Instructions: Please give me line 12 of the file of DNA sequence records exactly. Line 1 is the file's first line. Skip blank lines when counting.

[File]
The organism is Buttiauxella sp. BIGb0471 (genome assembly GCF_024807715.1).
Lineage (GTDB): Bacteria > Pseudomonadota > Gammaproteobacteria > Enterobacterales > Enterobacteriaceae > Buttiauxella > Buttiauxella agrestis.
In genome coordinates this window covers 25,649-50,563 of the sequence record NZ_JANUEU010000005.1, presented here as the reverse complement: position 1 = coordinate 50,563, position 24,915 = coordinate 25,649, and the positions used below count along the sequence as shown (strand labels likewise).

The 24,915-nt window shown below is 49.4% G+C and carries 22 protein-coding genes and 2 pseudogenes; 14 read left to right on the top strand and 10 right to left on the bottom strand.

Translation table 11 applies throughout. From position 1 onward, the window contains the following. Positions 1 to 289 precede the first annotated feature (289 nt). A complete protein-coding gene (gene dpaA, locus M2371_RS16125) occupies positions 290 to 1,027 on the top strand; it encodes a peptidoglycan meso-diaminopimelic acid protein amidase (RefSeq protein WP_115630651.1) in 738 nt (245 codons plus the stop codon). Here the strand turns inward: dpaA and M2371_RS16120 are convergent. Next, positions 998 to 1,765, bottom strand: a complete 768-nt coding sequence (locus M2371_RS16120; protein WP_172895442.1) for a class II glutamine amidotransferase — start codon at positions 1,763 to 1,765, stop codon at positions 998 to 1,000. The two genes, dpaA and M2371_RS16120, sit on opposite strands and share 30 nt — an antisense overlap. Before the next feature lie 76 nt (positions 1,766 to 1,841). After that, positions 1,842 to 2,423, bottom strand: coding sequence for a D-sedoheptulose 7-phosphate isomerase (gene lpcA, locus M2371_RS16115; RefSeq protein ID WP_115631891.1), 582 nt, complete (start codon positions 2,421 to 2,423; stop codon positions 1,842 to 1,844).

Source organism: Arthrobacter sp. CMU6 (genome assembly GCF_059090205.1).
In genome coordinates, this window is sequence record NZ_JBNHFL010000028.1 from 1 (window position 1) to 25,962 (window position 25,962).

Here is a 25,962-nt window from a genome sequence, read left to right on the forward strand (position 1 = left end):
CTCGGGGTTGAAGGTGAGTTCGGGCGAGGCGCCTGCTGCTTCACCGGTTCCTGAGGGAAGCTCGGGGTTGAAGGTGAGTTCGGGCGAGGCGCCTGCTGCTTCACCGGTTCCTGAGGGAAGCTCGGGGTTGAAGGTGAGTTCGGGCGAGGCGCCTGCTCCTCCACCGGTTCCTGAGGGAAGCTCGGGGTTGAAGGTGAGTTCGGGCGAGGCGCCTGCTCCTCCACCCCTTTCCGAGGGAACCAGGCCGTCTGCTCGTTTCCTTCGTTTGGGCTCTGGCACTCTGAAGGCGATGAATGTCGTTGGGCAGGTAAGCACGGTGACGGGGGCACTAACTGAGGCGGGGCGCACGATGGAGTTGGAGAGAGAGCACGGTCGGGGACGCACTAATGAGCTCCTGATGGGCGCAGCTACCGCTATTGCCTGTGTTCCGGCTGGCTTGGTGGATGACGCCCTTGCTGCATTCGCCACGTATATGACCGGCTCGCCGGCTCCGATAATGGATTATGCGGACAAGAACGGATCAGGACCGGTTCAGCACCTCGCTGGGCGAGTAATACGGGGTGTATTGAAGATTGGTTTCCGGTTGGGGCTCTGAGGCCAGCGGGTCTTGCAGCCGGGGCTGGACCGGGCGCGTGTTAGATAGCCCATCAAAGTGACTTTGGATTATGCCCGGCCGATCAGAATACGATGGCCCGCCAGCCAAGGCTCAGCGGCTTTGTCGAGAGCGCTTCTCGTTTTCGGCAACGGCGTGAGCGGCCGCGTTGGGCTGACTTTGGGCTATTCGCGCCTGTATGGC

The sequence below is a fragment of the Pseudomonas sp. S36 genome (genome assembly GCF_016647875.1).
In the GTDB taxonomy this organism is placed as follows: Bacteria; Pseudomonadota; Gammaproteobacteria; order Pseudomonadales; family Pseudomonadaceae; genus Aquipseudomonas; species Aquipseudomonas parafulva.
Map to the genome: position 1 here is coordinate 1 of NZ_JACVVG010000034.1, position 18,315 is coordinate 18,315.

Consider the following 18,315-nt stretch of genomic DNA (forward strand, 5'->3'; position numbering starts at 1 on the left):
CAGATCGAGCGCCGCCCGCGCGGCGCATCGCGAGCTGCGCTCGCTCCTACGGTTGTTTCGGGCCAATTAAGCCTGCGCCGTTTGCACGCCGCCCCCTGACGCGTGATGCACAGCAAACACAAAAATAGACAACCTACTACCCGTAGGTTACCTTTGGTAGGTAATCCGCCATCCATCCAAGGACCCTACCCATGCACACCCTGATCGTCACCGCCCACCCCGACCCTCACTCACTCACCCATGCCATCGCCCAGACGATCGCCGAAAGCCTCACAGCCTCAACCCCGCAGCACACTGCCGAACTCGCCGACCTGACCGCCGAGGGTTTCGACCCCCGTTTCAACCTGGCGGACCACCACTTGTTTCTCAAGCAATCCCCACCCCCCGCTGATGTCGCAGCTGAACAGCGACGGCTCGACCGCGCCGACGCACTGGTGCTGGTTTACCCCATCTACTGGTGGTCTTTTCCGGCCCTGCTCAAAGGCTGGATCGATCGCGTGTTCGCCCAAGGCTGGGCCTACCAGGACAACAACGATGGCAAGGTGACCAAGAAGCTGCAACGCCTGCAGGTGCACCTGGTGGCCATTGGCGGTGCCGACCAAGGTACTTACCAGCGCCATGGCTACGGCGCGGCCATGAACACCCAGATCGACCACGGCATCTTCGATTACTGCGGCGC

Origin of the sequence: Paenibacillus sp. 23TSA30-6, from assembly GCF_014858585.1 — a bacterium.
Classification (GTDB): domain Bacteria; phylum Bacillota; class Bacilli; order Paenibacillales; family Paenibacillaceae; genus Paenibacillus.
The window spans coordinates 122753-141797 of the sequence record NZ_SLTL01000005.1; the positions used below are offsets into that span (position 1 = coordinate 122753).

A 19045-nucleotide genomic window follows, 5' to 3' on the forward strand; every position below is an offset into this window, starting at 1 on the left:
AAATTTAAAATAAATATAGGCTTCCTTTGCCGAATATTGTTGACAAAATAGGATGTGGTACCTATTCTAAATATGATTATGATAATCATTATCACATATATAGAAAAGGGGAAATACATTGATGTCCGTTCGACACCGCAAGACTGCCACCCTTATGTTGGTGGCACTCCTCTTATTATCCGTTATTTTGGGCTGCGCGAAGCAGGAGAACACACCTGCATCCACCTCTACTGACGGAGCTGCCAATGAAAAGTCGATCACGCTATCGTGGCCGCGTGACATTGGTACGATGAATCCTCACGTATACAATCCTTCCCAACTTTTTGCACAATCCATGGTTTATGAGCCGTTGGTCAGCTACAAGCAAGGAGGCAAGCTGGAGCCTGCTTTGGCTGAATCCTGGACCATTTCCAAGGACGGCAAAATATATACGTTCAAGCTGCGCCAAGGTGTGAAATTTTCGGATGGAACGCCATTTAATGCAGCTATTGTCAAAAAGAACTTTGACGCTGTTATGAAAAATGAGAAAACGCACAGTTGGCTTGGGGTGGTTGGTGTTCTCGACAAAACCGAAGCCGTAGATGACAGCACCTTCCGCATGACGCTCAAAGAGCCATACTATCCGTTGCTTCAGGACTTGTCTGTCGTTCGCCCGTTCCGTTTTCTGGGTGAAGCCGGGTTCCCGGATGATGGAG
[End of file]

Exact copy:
Map to the genome: position 1 here is coordinate 1 of NZ_JACVVG010000034.1, position 18,315 is coordinate 18,315.